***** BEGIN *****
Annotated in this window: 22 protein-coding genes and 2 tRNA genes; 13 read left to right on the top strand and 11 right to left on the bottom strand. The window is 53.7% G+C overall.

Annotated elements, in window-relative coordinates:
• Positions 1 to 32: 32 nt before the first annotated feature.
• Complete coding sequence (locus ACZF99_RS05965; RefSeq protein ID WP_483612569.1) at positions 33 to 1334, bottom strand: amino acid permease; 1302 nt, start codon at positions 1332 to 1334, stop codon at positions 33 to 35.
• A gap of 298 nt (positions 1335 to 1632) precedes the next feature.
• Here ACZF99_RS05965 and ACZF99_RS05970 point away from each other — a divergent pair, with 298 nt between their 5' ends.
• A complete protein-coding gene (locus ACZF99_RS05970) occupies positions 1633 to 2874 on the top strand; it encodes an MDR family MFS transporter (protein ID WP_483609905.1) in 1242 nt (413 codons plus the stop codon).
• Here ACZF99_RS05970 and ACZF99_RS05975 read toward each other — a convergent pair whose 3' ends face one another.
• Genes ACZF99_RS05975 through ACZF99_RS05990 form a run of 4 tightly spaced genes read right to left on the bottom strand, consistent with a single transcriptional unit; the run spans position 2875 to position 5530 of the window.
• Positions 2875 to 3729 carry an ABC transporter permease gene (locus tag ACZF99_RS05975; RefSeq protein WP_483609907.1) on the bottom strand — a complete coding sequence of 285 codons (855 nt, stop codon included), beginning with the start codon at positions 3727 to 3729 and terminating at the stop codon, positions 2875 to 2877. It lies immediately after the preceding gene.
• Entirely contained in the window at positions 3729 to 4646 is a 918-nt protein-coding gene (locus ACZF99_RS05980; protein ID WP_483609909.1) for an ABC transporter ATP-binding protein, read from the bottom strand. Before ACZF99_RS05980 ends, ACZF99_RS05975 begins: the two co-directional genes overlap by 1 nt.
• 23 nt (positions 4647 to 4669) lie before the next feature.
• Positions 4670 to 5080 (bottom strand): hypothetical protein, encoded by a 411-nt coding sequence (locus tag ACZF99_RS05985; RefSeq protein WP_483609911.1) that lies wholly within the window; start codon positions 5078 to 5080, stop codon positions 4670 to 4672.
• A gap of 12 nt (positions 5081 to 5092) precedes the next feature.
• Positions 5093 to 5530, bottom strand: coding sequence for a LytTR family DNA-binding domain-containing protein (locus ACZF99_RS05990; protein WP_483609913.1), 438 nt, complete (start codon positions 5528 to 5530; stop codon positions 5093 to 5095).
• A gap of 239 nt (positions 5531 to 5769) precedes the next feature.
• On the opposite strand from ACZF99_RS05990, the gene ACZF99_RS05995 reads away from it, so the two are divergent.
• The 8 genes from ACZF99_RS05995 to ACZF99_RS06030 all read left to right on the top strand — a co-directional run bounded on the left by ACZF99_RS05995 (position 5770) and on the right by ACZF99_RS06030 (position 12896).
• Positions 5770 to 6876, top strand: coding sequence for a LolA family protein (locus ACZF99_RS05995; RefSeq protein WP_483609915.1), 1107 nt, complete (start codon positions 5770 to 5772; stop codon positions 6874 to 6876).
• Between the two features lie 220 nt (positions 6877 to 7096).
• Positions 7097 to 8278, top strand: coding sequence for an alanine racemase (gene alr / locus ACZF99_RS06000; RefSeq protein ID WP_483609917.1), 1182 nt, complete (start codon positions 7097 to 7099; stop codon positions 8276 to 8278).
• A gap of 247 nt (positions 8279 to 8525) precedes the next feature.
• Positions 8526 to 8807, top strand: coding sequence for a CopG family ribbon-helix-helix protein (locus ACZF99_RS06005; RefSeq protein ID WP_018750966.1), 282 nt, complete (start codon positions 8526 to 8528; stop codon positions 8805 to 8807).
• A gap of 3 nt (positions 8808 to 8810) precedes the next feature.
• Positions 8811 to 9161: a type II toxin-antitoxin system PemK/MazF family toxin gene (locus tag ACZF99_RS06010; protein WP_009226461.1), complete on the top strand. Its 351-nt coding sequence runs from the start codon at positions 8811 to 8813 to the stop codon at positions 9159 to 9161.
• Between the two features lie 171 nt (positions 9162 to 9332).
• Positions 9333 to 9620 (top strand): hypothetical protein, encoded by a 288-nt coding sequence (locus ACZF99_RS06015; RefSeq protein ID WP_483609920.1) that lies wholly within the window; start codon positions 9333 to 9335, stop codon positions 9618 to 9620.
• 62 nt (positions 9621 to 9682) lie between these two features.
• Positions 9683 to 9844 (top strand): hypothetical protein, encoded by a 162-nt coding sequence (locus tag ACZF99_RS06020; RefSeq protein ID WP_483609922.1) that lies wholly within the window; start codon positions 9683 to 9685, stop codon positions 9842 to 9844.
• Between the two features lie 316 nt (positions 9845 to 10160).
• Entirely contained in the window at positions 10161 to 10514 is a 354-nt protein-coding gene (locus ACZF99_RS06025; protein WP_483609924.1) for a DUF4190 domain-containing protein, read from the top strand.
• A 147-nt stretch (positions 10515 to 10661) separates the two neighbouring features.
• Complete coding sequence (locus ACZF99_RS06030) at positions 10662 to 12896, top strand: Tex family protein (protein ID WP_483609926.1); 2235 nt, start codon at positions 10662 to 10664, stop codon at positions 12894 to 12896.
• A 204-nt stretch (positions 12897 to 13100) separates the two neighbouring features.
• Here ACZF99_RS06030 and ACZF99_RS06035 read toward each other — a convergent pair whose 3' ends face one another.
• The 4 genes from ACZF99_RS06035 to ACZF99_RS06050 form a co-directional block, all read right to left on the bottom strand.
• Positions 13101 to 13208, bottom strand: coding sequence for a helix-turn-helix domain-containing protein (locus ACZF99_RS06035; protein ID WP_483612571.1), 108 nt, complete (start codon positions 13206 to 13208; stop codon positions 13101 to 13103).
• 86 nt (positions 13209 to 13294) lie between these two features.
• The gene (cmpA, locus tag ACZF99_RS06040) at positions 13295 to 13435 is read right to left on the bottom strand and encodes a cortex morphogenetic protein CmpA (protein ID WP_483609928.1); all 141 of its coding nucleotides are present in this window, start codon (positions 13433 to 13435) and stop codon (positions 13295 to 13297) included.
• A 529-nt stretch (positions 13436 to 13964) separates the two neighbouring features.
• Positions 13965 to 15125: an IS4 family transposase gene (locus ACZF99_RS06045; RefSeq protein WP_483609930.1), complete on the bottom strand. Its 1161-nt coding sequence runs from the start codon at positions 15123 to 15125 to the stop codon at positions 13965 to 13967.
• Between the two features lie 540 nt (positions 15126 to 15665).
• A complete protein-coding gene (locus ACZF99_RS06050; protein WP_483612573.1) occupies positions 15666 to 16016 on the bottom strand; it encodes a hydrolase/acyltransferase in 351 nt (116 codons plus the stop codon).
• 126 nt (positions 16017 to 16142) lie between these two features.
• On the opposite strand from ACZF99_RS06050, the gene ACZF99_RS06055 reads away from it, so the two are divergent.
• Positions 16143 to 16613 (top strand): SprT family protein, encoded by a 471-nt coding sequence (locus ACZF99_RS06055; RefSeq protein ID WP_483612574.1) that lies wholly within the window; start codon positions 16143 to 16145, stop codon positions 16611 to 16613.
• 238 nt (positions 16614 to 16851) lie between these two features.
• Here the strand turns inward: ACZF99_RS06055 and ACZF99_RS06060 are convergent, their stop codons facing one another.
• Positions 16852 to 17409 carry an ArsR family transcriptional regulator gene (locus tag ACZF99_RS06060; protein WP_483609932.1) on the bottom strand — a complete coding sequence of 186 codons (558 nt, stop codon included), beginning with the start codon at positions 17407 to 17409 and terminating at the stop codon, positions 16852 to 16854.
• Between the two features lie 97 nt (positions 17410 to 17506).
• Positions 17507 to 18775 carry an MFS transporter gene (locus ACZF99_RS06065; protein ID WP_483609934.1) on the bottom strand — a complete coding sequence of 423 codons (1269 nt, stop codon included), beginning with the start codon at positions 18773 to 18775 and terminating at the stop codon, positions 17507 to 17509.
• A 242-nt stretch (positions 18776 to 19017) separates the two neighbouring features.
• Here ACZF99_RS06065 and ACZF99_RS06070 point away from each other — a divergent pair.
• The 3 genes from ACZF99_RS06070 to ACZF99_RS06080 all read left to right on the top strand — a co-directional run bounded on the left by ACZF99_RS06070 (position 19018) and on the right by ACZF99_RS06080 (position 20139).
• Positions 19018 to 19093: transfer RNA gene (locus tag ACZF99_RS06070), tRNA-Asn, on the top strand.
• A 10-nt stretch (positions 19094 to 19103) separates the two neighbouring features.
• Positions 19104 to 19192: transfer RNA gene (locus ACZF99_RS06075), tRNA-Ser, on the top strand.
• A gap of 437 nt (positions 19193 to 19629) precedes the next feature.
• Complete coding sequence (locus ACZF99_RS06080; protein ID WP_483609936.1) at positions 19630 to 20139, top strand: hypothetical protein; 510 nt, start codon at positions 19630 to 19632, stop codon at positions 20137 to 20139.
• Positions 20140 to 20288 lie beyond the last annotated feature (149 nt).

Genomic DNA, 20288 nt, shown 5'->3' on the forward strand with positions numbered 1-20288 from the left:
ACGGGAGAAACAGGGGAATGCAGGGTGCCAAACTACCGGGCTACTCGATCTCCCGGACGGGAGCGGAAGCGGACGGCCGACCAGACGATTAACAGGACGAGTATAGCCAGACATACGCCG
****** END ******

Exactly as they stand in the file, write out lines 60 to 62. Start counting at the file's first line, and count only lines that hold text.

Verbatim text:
• Positions 20140 to 20288 lie beyond the last annotated feature (149 nt).

Genomic DNA, 20288 nt, shown 5'->3' on the forward strand with positions numbered 1-20288 from the left:
ACGGGAGAAACAGGGGAATGCAGGGTGCCAAACTACCGGGCTACTCGATCTCCCGGACGGGAGCGGAAGCGGACGGCCGACCAGACGATTAACAGGACGAGTATAGCCAGACATACGCCG